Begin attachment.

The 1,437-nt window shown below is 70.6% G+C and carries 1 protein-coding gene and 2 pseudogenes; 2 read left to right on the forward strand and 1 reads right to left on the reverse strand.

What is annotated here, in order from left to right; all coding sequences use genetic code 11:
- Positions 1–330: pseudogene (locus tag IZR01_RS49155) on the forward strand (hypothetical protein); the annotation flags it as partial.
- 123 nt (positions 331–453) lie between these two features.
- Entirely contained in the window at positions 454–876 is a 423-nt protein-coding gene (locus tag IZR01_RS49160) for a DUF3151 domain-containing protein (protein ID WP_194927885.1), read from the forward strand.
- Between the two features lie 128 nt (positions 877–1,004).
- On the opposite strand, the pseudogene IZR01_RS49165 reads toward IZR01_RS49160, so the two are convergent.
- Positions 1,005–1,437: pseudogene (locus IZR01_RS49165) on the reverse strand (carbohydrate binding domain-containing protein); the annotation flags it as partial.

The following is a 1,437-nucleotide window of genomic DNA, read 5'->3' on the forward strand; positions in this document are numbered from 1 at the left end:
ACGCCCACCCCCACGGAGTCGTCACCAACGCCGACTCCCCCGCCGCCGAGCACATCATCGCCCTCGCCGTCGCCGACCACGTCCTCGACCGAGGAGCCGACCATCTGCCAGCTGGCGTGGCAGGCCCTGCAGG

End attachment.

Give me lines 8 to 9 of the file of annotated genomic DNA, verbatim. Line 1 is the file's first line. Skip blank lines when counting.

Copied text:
- Positions 1,005–1,437: pseudogene (locus IZR01_RS49165) on the reverse strand (carbohydrate binding domain-containing protein); the annotation flags it as partial.

The following is a 1,437-nucleotide window of genomic DNA, read 5'->3' on the forward strand; positions in this document are numbered from 1 at the left end: